Japan’s secret weapon against COVID-19
A massive outbreak of COVID-19 cases has thus far failed to materialise in Japan.
As of 15 April 2020, there have been just 115 deaths related to the virus in the country. The slow rate of infection is curious given that Japan is densely populated and boasts the highest proportion of senior citizens in the world. Over a million people travelled to japan from China, the source of COVID-19, in the first two months of 2020. A state of emergency wasn’t declared in the country until 8 April, long after most of Europe was already in lockdown.
Japan should now be overwhelmed by the virus but it isn’t.
Does Japan have a secret weapon against COVID-19?
The legend of Amabie
Perhaps a mythical figure is helping to shield the nation from COVID-19!
Yōkai (妖怪) are strange ghosts or apparitions which feature in Japanese folklore. They are the embodiments of feelings and phenomena and may be malevolent, mischievous or kindly. These supernatural beings have existed in Japanese folklore for many centuries. But it was in the Edo period (17th-19th centuries) that they became widely depicted. The invention of the printing press and the development of new publishing technology enabled the popularisation of the mysterious figures.
One Yōkai in particular has risen to prominence during the Coronavirus pandemic. Amabie is now the subject of many social media posts and Manga artists have been busy creating their own interpretations of the mythical spirit.
According to legend, Amabie appeared in Higo Province (Kumamoto Prefecture) in May 1846. A strange light had been spotted at sea and so a government official went to investigate. He discovered a strange creature with long hair, a beak, three legs and a scaled body like a fish. The being identified itself as Amabie and prophesised that there would be good harvests for six years but also the spread of disease. The spirit said, “show a picture of me to those who fall ill, and they will be cured”.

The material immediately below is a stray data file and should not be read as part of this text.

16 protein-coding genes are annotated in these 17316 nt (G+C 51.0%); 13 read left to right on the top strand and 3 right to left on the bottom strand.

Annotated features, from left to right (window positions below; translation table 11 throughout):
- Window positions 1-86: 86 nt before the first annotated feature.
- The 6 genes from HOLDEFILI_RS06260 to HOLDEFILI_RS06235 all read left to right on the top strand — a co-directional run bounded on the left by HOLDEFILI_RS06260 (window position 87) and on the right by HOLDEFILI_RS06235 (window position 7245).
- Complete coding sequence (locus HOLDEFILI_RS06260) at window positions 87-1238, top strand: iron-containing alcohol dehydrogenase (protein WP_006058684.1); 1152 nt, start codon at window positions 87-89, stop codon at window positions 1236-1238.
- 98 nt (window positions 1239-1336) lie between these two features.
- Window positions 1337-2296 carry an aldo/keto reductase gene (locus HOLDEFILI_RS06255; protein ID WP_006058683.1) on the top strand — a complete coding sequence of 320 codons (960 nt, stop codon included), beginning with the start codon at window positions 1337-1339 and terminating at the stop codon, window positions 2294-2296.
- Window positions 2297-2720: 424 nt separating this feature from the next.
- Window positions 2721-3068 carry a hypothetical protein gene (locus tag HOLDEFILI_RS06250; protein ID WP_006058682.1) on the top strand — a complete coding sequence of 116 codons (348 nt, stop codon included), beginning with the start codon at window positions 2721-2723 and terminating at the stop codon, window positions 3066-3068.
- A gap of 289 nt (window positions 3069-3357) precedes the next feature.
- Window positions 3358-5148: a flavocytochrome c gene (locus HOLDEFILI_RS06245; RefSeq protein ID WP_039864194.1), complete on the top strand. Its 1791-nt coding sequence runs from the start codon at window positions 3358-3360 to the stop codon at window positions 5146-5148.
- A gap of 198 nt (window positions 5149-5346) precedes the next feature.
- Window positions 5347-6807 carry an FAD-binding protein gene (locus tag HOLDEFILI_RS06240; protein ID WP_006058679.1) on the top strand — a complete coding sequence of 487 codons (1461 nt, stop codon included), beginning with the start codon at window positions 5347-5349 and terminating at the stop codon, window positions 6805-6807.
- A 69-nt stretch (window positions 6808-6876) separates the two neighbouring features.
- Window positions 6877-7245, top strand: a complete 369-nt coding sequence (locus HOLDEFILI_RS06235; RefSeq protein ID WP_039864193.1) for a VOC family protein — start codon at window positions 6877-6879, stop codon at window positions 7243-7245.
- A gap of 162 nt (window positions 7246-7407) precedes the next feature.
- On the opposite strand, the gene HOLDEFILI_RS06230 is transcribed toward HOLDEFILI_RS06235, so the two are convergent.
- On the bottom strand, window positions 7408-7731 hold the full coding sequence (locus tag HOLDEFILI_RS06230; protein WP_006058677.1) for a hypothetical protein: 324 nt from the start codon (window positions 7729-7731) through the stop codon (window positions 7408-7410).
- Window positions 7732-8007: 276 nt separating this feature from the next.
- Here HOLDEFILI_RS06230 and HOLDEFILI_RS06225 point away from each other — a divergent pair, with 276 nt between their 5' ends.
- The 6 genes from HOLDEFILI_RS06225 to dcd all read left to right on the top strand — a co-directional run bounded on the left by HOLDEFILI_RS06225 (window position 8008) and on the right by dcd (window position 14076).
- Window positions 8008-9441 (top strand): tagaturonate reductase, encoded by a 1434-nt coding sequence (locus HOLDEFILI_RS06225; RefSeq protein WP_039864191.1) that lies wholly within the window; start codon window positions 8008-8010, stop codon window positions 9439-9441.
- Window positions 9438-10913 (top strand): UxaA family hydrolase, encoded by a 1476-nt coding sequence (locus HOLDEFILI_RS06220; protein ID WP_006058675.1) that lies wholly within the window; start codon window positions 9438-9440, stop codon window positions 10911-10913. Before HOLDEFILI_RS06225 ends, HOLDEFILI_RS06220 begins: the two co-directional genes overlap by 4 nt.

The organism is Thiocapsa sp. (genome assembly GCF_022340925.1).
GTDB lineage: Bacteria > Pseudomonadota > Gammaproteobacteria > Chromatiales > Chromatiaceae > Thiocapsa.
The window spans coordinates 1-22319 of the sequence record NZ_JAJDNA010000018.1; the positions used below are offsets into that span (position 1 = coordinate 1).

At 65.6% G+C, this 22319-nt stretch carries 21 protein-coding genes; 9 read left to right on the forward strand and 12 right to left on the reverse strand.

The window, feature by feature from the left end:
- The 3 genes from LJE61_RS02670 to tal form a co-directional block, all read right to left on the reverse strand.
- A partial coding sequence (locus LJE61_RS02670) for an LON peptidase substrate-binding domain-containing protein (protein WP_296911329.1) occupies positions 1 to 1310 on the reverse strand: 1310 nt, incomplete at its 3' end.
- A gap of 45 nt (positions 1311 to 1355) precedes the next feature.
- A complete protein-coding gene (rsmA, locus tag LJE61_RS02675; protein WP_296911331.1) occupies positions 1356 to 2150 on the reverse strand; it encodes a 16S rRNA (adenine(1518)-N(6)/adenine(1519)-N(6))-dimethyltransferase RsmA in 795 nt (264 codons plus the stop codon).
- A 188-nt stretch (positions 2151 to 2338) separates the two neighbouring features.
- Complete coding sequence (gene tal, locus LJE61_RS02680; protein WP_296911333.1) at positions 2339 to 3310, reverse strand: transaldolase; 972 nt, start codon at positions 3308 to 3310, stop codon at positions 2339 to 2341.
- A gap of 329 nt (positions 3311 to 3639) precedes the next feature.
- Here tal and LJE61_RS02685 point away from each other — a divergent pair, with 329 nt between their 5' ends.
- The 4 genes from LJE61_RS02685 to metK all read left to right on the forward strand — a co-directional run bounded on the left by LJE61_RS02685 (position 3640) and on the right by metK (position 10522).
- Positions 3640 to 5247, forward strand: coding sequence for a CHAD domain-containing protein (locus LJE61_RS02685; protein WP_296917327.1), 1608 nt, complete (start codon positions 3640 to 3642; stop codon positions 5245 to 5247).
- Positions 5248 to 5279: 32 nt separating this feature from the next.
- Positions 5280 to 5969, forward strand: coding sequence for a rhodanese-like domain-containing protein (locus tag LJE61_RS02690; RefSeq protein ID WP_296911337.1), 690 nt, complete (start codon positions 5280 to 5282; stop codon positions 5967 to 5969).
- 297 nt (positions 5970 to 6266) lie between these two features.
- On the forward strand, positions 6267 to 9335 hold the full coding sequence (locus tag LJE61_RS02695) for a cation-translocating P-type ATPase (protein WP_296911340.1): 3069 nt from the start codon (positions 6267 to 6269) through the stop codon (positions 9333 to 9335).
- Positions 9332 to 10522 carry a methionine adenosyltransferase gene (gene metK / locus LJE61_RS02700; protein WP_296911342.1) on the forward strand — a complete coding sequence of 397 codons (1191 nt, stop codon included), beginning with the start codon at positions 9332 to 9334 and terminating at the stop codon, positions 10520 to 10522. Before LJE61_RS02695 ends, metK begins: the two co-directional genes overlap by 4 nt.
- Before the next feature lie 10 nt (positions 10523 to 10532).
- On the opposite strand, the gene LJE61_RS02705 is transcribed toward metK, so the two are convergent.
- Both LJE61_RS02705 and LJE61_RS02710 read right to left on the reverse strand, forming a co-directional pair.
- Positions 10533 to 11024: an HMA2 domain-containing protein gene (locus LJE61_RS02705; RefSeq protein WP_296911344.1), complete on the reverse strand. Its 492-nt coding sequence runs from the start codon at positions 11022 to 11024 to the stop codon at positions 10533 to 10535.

Defended by Amabie?
The story of Amabie first appeared at a time when Japan’s isolationist policy was forcefully ended by the U.S. The ensuing increase in trade brought new ideas and inventions to the country but also new diseases. The imagining of figures such as Amabie were the natural responses of people seeking explanations for the disruption and social change that was impacting Japan.
Since COVID-19 first raised its ugly head, Amabie has quickly risen to prominence once more. Images and representations of the Yōkai are everywhere. From new interpretations by manga artists to figures created from Udon noodles, social media is awash with images of Amabie. The spirit has become a talisman for the fight against the pandemic.
Everyone is replacing their social media profile pictures with an image of Amabie. Kyoto University Library released a picture of Amabie for anyone to download free of charge. Amabie is also the mascot of the Ministry of Health’s COVID-19 awareness campaign. You will be disappointed to hear that Amabie sake has now sold out and it is necessary to pre-order Amabie snacks!
But are the images of Amabie really curing the Japanese of Coronavirus and preventing the spread of the disease?
Lessons from Japan
It would be wonderful to think that a mythical figure is protecting a nation from the ravages of an infectious disease. Sadly, the real reason for the slow spread of COVID-19 is likely to be much more mundane.
Basic hygiene is taught from an early age in Japan. Washing your hands, gargling with disinfectant and wearing a face mask are all aspects of normal daily life. The population goes through 5.5 billion face masks annually – 43 per person. It was easy for the country to adopt an anti-infection mode quickly when the disease was identified. Shops and businesses placed hand sanitisers at their entrances, and it became a civic duty to wear a face mask.
Japanese etiquette may also have helped to prevent the spread of COVID-19 as people greet each other with a bow rather than a handshake or kiss.
The importance of Amabie
While Amabie hasn’t protected Japan from the pandemic, the Yōkai is nonetheless a crucial feature of the fight to contain the disease. Amabie has promoted awareness and is the embodiment of a culture that is well-positioned to fight a pandemic. Amabie isn’t shielding the country from the disease but the culture that the figure represents most certainly is.